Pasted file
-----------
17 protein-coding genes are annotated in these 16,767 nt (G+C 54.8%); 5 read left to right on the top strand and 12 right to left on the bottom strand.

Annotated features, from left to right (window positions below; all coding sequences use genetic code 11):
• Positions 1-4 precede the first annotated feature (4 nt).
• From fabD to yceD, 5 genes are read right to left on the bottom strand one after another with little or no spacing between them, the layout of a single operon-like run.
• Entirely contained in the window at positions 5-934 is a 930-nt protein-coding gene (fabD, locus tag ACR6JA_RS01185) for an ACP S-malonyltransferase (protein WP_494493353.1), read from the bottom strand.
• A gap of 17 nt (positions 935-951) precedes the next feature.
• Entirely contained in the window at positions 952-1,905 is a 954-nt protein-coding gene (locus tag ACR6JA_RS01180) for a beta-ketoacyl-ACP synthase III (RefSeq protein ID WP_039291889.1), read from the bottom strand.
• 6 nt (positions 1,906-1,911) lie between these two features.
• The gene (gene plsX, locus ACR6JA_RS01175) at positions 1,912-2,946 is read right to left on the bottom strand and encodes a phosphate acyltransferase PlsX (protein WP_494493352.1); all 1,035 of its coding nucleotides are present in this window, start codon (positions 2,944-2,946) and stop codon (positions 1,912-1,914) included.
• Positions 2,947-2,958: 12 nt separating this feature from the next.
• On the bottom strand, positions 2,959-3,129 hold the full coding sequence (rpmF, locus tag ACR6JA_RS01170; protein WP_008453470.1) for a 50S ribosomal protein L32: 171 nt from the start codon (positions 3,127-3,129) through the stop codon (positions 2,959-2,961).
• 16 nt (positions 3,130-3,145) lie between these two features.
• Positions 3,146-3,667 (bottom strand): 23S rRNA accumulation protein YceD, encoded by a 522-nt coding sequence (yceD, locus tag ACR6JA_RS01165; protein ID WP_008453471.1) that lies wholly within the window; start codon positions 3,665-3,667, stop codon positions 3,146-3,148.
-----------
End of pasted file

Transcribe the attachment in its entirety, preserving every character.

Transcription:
17 protein-coding genes are annotated in these 16,767 nt (G+C 54.8%); 5 read left to right on the top strand and 12 right to left on the bottom strand.

Annotated features, from left to right (window positions below; all coding sequences use genetic code 11):
• Positions 1-4 precede the first annotated feature (4 nt).
• From fabD to yceD, 5 genes are read right to left on the bottom strand one after another with little or no spacing between them, the layout of a single operon-like run.
• Entirely contained in the window at positions 5-934 is a 930-nt protein-coding gene (fabD, locus tag ACR6JA_RS01185) for an ACP S-malonyltransferase (protein WP_494493353.1), read from the bottom strand.
• A gap of 17 nt (positions 935-951) precedes the next feature.
• Entirely contained in the window at positions 952-1,905 is a 954-nt protein-coding gene (locus tag ACR6JA_RS01180) for a beta-ketoacyl-ACP synthase III (RefSeq protein ID WP_039291889.1), read from the bottom strand.
• 6 nt (positions 1,906-1,911) lie between these two features.
• The gene (gene plsX, locus ACR6JA_RS01175) at positions 1,912-2,946 is read right to left on the bottom strand and encodes a phosphate acyltransferase PlsX (protein WP_494493352.1); all 1,035 of its coding nucleotides are present in this window, start codon (positions 2,944-2,946) and stop codon (positions 1,912-1,914) included.
• Positions 2,947-2,958: 12 nt separating this feature from the next.
• On the bottom strand, positions 2,959-3,129 hold the full coding sequence (rpmF, locus tag ACR6JA_RS01170; protein WP_008453470.1) for a 50S ribosomal protein L32: 171 nt from the start codon (positions 3,127-3,129) through the stop codon (positions 2,959-2,961).
• 16 nt (positions 3,130-3,145) lie between these two features.
• Positions 3,146-3,667 (bottom strand): 23S rRNA accumulation protein YceD, encoded by a 522-nt coding sequence (yceD, locus tag ACR6JA_RS01165; protein ID WP_008453471.1) that lies wholly within the window; start codon positions 3,665-3,667, stop codon positions 3,146-3,148.